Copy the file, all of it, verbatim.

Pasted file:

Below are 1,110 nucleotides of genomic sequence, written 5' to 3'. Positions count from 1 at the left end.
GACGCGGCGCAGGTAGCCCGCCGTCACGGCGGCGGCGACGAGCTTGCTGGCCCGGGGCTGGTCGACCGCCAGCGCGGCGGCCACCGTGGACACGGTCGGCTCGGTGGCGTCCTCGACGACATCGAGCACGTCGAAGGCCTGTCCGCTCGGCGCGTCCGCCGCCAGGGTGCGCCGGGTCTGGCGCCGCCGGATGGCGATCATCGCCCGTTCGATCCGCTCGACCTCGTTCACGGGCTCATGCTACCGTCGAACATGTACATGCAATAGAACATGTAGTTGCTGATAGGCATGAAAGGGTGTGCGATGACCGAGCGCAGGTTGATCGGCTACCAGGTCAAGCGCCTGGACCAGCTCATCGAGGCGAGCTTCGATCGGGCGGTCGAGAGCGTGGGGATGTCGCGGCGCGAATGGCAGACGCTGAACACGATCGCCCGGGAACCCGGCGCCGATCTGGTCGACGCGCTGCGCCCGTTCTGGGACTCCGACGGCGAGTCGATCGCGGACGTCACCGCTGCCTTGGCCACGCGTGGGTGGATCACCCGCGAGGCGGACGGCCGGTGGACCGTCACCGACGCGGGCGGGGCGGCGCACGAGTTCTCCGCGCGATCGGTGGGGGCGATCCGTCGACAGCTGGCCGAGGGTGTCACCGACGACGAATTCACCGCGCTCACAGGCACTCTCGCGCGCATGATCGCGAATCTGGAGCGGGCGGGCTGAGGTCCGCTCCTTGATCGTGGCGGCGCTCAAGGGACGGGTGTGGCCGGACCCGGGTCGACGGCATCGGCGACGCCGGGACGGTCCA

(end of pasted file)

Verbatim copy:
Below are 1,110 nucleotides of genomic sequence, written 5' to 3'. Positions count from 1 at the left end.
GACGCGGCGCAGGTAGCCCGCCGTCACGGCGGCGGCGACGAGCTTGCTGGCCCGGGGCTGGTCGACCGCCAGCGCGGCGGCCACCGTGGACACGGTCGGCTCGGTGGCGTCCTCGACGACATCGAGCACGTCGAAGGCCTGTCCGCTCGGCGCGTCCGCCGCCAGGGTGCGCCGGGTCTGGCGCCGCCGGATGGCGATCATCGCCCGTTCGATCCGCTCGACCTCGTTCACGGGCTCATGCTACCGTCGAACATGTACATGCAATAGAACATGTAGTTGCTGATAGGCATGAAAGGGTGTGCGATGACCGAGCGCAGGTTGATCGGCTACCAGGTCAAGCGCCTGGACCAGCTCATCGAGGCGAGCTTCGATCGGGCGGTCGAGAGCGTGGGGATGTCGCGGCGCGAATGGCAGACGCTGAACACGATCGCCCGGGAACCCGGCGCCGATCTGGTCGACGCGCTGCGCCCGTTCTGGGACTCCGACGGCGAGTCGATCGCGGACGTCACCGCTGCCTTGGCCACGCGTGGGTGGATCACCCGCGAGGCGGACGGCCGGTGGACCGTCACCGACGCGGGCGGGGCGGCGCACGAGTTCTCCGCGCGATCGGTGGGGGCGATCCGTCGACAGCTGGCCGAGGGTGTCACCGACGACGAATTCACCGCGCTCACAGGCACTCTCGCGCGCATGATCGCGAATCTGGAGCGGGCGGGCTGAGGTCCGCTCCTTGATCGTGGCGGCGCTCAAGGGACGGGTGTGGCCGGACCCGGGTCGACGGCATCGGCGACGCCGGGACGGTCCA